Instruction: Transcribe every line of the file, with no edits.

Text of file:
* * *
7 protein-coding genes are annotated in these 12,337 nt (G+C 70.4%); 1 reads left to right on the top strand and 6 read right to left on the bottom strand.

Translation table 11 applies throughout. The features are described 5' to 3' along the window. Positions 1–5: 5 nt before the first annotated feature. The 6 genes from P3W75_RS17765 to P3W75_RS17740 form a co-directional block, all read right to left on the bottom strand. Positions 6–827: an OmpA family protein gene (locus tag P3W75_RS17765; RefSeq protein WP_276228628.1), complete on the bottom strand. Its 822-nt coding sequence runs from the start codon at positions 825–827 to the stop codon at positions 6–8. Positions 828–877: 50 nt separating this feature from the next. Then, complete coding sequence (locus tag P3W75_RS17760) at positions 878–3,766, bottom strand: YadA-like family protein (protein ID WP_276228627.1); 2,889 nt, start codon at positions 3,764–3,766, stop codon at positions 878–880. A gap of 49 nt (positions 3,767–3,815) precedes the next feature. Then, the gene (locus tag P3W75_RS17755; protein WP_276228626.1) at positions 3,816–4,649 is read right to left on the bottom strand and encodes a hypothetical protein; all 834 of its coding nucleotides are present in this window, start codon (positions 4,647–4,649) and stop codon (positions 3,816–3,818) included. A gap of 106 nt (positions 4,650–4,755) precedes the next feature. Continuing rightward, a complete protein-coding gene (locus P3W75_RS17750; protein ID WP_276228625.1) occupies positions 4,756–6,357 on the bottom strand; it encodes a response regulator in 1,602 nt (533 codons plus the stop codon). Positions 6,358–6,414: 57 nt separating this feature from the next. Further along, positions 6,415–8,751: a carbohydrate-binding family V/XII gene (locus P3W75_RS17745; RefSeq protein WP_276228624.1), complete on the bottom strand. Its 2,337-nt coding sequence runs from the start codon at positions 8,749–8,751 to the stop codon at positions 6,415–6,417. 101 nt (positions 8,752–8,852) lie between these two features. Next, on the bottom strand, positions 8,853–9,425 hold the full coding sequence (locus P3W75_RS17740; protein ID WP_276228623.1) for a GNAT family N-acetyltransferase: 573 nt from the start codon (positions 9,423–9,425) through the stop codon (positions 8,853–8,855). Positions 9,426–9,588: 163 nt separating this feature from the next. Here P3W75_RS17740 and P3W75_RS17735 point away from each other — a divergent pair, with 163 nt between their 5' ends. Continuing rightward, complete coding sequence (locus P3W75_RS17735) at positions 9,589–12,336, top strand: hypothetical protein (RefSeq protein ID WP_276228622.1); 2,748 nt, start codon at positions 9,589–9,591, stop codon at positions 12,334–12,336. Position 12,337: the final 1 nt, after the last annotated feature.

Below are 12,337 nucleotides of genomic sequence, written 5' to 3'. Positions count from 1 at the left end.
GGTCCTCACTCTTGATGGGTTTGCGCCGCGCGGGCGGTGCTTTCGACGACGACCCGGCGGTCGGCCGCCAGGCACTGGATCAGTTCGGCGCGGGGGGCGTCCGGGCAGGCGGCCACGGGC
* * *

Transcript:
7 protein-coding genes are annotated in these 12,337 nt (G+C 70.4%); 1 reads left to right on the top strand and 6 read right to left on the bottom strand.

Translation table 11 applies throughout. The features are described 5' to 3' along the window. Positions 1–5: 5 nt before the first annotated feature. The 6 genes from P3W75_RS17765 to P3W75_RS17740 form a co-directional block, all read right to left on the bottom strand. Positions 6–827: an OmpA family protein gene (locus tag P3W75_RS17765; RefSeq protein WP_276228628.1), complete on the bottom strand. Its 822-nt coding sequence runs from the start codon at positions 825–827 to the stop codon at positions 6–8. Positions 828–877: 50 nt separating this feature from the next. Then, complete coding sequence (locus tag P3W75_RS17760) at positions 878–3,766, bottom strand: YadA-like family protein (protein ID WP_276228627.1); 2,889 nt, start codon at positions 3,764–3,766, stop codon at positions 878–880. A gap of 49 nt (positions 3,767–3,815) precedes the next feature. Then, the gene (locus tag P3W75_RS17755; protein WP_276228626.1) at positions 3,816–4,649 is read right to left on the bottom strand and encodes a hypothetical protein; all 834 of its coding nucleotides are present in this window, start codon (positions 4,647–4,649) and stop codon (positions 3,816–3,818) included. A gap of 106 nt (positions 4,650–4,755) precedes the next feature. Continuing rightward, a complete protein-coding gene (locus P3W75_RS17750; protein ID WP_276228625.1) occupies positions 4,756–6,357 on the bottom strand; it encodes a response regulator in 1,602 nt (533 codons plus the stop codon). Positions 6,358–6,414: 57 nt separating this feature from the next. Further along, positions 6,415–8,751: a carbohydrate-binding family V/XII gene (locus P3W75_RS17745; RefSeq protein WP_276228624.1), complete on the bottom strand. Its 2,337-nt coding sequence runs from the start codon at positions 8,749–8,751 to the stop codon at positions 6,415–6,417. 101 nt (positions 8,752–8,852) lie between these two features. Next, on the bottom strand, positions 8,853–9,425 hold the full coding sequence (locus P3W75_RS17740; protein ID WP_276228623.1) for a GNAT family N-acetyltransferase: 573 nt from the start codon (positions 9,423–9,425) through the stop codon (positions 8,853–8,855). Positions 9,426–9,588: 163 nt separating this feature from the next. Here P3W75_RS17740 and P3W75_RS17735 point away from each other — a divergent pair, with 163 nt between their 5' ends. Continuing rightward, complete coding sequence (locus P3W75_RS17735) at positions 9,589–12,336, top strand: hypothetical protein (RefSeq protein ID WP_276228622.1); 2,748 nt, start codon at positions 9,589–9,591, stop codon at positions 12,334–12,336. Position 12,337: the final 1 nt, after the last annotated feature.

Below are 12,337 nucleotides of genomic sequence, written 5' to 3'. Positions count from 1 at the left end.
GGTCCTCACTCTTGATGGGTTTGCGCCGCGCGGGCGGTGCTTTCGACGACGACCCGGCGGTCGGCCGCCAGGCACTGGATCAGTTCGGCGCGGGGGGCGTCCGGGCAGGCGGCCACGGGC